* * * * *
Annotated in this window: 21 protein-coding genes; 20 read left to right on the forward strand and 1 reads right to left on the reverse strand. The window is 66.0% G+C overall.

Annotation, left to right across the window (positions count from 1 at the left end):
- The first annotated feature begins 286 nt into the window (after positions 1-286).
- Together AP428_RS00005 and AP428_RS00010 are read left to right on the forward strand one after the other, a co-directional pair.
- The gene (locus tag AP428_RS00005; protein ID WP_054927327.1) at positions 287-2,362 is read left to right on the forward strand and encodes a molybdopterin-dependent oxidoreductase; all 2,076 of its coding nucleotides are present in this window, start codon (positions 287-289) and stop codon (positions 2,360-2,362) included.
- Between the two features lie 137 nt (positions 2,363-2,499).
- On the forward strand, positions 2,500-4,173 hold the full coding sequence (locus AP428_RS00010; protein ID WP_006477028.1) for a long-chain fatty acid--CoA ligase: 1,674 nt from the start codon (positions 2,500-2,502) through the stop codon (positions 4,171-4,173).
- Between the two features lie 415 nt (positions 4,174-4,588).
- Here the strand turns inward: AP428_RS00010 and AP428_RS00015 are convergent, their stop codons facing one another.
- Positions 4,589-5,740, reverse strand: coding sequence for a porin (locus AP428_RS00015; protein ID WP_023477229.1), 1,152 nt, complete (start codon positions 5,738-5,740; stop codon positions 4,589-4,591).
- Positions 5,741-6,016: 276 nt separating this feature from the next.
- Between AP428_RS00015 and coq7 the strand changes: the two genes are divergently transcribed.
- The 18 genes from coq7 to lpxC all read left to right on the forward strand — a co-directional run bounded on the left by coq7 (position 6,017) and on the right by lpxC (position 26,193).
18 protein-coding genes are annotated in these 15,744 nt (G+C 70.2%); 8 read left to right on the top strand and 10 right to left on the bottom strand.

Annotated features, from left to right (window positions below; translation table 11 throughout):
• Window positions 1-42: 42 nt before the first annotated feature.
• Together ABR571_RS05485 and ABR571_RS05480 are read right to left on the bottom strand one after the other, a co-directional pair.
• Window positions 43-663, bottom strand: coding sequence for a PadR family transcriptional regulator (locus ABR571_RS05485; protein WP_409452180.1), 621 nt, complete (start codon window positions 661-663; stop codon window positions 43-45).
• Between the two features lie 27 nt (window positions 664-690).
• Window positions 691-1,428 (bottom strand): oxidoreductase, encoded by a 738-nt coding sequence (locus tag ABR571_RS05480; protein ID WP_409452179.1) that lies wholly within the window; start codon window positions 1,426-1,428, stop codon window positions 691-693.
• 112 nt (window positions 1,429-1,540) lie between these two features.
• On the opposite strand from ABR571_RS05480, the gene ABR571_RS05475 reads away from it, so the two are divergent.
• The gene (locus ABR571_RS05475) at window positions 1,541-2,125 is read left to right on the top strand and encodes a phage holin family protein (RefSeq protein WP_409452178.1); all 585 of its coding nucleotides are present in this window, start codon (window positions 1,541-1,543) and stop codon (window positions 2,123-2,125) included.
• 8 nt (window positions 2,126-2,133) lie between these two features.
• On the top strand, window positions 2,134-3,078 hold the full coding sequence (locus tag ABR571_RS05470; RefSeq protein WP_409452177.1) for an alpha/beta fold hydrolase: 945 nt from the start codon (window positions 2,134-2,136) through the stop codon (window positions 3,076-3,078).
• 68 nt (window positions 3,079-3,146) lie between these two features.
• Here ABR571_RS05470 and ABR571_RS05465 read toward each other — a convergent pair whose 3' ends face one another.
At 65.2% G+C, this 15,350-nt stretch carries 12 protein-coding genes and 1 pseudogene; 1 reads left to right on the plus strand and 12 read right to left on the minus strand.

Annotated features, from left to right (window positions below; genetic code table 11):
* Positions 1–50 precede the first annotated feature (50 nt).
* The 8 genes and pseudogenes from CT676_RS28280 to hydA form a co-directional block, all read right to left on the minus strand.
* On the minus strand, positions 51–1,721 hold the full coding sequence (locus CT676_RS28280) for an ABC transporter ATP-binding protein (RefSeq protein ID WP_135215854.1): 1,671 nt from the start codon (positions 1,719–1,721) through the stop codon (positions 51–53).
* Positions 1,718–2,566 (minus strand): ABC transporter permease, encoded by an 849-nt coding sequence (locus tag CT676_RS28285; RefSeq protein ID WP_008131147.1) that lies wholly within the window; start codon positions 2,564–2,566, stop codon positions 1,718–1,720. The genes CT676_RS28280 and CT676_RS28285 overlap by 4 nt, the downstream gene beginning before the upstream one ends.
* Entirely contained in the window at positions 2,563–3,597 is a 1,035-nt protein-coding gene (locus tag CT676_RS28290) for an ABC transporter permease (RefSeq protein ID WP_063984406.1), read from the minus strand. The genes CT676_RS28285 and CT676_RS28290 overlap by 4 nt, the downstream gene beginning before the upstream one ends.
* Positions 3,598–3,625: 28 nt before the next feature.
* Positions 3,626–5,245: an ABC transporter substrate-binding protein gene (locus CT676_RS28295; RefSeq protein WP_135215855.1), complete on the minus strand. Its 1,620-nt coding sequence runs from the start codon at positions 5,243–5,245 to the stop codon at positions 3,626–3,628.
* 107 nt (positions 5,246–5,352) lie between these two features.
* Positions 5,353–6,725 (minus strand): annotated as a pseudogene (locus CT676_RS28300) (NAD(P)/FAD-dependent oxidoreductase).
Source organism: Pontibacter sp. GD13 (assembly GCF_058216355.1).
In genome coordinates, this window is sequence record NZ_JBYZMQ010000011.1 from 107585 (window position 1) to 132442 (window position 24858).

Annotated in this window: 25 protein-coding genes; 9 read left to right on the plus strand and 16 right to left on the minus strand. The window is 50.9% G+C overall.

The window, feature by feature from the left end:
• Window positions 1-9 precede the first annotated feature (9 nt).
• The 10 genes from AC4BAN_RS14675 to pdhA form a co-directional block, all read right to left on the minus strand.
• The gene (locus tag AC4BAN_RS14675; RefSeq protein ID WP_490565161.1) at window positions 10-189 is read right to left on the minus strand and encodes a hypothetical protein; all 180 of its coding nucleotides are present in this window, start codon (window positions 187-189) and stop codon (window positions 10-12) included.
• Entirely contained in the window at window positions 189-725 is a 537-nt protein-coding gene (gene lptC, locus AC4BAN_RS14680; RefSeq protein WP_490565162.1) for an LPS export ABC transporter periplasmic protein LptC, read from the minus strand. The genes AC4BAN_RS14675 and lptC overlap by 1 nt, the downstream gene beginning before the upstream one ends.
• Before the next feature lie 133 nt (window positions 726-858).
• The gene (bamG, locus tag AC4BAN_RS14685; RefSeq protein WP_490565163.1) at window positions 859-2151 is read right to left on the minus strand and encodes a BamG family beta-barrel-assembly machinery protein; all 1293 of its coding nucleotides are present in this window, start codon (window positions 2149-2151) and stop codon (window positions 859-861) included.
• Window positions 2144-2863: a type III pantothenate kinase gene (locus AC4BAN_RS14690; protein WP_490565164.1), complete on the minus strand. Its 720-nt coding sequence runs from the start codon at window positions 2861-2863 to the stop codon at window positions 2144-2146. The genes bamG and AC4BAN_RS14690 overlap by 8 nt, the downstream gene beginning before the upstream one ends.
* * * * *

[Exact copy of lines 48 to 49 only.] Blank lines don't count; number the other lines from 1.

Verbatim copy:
• The gene (bamG, locus tag AC4BAN_RS14685; RefSeq protein WP_490565163.1) at window positions 859-2151 is read right to left on the minus strand and encodes a BamG family beta-barrel-assembly machinery protein; all 1293 of its coding nucleotides are present in this window, start codon (window positions 2149-2151) and stop codon (window positions 859-861) included.
• Window positions 2144-2863: a type III pantothenate kinase gene (locus AC4BAN_RS14690; protein WP_490565164.1), complete on the minus strand. Its 720-nt coding sequence runs from the start codon at window positions 2861-2863 to the stop codon at window positions 2144-2146. The genes bamG and AC4BAN_RS14690 overlap by 8 nt, the downstream gene beginning before the upstream one ends.